A small independent distillery located in the North East of England, Poetic License crafts a range of quirky and flavoursome gins. The man behind the brand is Mark Hird, originally a chef before working more broadly across the food, drink and hospitality industries. With an increasing interest in micro-distilling gin over recent years – and the feeling he could do better than the ‘tired familiar’ sensation he felt with other gins on the market – Hird set up his own micro-distillery with rising talent Luke Smith, who became the Master Distiller for Poetic License.
After learning as much as they could about their preferred distillation processes and experimenting with dozens of botanicals over several months, the duo discovered the perfect gin recipes that eventually became the Poetic License brand. Poetic License now has classic and seasonal ranges, as well as gin liqueurs and a collection called ‘The Rarities’ – one-batch only gins that result in just a few hundred bottles of each gin.
At The Runnymede on Thames, we’re currently serving the Poetic License Old Tom Gin.
Old Tom is a gin recipe that was popular in 18th century England. Its name is said to originate from wooden plaques depicting black cats mounted outside some pubs during this era. The black cats, or ‘Old Toms’, signified that the pub sold gin. The consumption of gin increased rapidly during the first half of the 18th century, and is subsequently a time known as the ‘Gin Craze’. As the government steadily raised taxes and imposed gin licensing restrictions to counteract the craze, the consumption of Old Tom Gin was pushed underground. Apparently, the Old Tom signs outside pubs emerged with money slots and lead tubes next to them. When someone slotted money in, the bartender inside would discreetly pour a shot of gin through the tube to reach thirsty punters back out on the street!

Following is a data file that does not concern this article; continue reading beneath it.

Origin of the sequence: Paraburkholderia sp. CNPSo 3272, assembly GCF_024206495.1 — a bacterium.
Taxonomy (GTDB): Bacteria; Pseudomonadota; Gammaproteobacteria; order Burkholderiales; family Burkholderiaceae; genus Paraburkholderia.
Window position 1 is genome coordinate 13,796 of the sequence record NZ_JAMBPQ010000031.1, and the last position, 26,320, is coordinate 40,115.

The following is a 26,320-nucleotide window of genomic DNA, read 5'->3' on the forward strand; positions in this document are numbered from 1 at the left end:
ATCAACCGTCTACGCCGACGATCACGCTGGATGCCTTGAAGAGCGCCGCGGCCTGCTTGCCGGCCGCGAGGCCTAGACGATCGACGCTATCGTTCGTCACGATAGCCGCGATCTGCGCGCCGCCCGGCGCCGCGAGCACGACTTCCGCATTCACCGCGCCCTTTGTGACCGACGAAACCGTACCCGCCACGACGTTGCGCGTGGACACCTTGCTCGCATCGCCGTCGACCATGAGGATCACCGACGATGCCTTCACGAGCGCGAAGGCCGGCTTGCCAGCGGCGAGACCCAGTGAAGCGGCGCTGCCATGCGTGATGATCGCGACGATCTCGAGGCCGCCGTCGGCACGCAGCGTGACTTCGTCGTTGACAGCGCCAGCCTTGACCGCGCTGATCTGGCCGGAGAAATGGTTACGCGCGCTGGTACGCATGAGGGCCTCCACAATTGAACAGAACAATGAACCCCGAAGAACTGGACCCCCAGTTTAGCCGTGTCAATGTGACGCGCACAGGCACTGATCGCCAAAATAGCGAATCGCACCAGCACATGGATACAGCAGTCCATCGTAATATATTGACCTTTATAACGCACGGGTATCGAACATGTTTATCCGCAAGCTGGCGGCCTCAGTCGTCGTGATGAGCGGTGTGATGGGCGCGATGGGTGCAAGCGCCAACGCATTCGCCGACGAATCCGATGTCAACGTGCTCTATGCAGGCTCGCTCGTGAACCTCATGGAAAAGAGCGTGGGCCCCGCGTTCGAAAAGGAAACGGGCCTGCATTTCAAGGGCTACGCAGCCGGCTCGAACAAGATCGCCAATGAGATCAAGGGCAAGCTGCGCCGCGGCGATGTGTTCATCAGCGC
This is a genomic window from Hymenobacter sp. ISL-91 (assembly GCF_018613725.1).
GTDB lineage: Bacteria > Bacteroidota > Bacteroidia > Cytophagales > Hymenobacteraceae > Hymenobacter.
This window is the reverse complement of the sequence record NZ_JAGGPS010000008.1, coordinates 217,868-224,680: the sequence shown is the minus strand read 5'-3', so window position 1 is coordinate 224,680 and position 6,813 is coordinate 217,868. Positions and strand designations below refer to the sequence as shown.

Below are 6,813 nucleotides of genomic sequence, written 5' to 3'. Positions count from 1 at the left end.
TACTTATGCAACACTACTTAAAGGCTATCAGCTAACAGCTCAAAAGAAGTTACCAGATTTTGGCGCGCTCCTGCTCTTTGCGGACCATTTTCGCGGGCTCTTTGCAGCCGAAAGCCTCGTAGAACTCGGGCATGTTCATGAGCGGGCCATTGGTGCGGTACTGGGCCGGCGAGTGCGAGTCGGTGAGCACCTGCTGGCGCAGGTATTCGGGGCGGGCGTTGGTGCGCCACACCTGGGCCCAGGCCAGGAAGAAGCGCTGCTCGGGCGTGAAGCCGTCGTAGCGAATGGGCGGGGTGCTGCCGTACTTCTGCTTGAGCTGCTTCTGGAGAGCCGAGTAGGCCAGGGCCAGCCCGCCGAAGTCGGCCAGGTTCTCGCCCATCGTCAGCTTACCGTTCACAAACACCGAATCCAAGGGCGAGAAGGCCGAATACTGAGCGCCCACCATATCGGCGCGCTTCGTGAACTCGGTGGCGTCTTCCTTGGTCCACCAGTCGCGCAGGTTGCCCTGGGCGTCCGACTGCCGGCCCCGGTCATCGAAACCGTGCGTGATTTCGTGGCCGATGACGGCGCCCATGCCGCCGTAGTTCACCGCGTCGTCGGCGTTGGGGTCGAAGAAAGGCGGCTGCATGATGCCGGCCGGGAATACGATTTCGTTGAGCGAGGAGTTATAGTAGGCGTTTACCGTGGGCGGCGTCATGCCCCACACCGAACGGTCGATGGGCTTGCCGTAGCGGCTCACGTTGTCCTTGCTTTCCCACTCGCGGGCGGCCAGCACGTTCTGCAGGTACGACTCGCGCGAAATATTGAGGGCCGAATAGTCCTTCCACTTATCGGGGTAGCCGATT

Poetic License Old Tom Gin is a less clandestine affair, but truly original nonetheless. Made from hardly any sugar at all, the sweetness of this gin is derived from liquorice root instead. The gin is mostly barrel-aged in a nod to the historical roots of Old Tom Gin, mostly in sweet sherry casks. Botanicals in the gin include rose petals, hibiscus, Indonesian cubeb peppers and orange. Floral and oaky with a hint of spice, the taste of Poetic License Old Tom Gin is as adventurous as its back-story.
Inspired by the stories behind Poetic License, we’ve created a gin cocktail this summer called ‘The End of the Tired Familiar’. In this drink, Poetic License Old Tom Gin comes served with Fever-Tree aromatic tonic water, garnished with a slice of fresh red apple.
Listen to your inner poet, give it a try and raise a glass to the gin lovers who have kept the spirit of Old Tom alive to this day.